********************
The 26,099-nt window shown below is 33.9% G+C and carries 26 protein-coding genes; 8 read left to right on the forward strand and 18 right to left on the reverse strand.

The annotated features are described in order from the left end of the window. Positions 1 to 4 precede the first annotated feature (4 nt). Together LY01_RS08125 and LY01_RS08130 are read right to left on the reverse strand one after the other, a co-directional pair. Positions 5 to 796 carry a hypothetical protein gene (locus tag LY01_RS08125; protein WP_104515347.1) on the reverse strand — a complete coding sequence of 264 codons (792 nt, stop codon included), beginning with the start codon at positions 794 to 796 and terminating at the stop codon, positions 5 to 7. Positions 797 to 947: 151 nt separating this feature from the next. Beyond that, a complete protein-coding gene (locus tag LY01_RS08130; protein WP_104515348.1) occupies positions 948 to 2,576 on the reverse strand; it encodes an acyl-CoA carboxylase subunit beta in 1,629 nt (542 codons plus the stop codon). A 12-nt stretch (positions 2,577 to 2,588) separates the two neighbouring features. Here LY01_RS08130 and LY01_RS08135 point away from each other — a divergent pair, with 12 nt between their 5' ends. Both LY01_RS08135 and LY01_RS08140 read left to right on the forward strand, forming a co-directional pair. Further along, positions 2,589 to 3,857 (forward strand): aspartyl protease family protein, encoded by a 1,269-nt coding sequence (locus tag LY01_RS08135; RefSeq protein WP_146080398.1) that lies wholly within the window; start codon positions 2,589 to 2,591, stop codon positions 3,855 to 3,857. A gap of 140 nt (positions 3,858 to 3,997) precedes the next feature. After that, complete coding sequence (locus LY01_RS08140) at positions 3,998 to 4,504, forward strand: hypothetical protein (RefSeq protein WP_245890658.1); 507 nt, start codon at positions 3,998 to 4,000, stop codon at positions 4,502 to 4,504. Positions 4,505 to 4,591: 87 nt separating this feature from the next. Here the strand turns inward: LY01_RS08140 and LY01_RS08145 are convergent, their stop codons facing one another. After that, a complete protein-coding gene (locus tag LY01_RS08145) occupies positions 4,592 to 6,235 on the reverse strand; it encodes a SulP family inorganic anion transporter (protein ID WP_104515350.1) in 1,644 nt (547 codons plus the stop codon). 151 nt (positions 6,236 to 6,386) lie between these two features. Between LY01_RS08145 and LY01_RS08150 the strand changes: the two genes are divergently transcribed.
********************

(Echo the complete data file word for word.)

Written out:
The 26,099-nt window shown below is 33.9% G+C and carries 26 protein-coding genes; 8 read left to right on the forward strand and 18 right to left on the reverse strand.

The annotated features are described in order from the left end of the window. Positions 1 to 4 precede the first annotated feature (4 nt). Together LY01_RS08125 and LY01_RS08130 are read right to left on the reverse strand one after the other, a co-directional pair. Positions 5 to 796 carry a hypothetical protein gene (locus tag LY01_RS08125; protein WP_104515347.1) on the reverse strand — a complete coding sequence of 264 codons (792 nt, stop codon included), beginning with the start codon at positions 794 to 796 and terminating at the stop codon, positions 5 to 7. Positions 797 to 947: 151 nt separating this feature from the next. Beyond that, a complete protein-coding gene (locus tag LY01_RS08130; protein WP_104515348.1) occupies positions 948 to 2,576 on the reverse strand; it encodes an acyl-CoA carboxylase subunit beta in 1,629 nt (542 codons plus the stop codon). A 12-nt stretch (positions 2,577 to 2,588) separates the two neighbouring features. Here LY01_RS08130 and LY01_RS08135 point away from each other — a divergent pair, with 12 nt between their 5' ends. Both LY01_RS08135 and LY01_RS08140 read left to right on the forward strand, forming a co-directional pair. Further along, positions 2,589 to 3,857 (forward strand): aspartyl protease family protein, encoded by a 1,269-nt coding sequence (locus tag LY01_RS08135; RefSeq protein WP_146080398.1) that lies wholly within the window; start codon positions 2,589 to 2,591, stop codon positions 3,855 to 3,857. A gap of 140 nt (positions 3,858 to 3,997) precedes the next feature. After that, complete coding sequence (locus LY01_RS08140) at positions 3,998 to 4,504, forward strand: hypothetical protein (RefSeq protein WP_245890658.1); 507 nt, start codon at positions 3,998 to 4,000, stop codon at positions 4,502 to 4,504. Positions 4,505 to 4,591: 87 nt separating this feature from the next. Here the strand turns inward: LY01_RS08140 and LY01_RS08145 are convergent, their stop codons facing one another. After that, a complete protein-coding gene (locus tag LY01_RS08145) occupies positions 4,592 to 6,235 on the reverse strand; it encodes a SulP family inorganic anion transporter (protein ID WP_104515350.1) in 1,644 nt (547 codons plus the stop codon). 151 nt (positions 6,236 to 6,386) lie between these two features. Between LY01_RS08145 and LY01_RS08150 the strand changes: the two genes are divergently transcribed.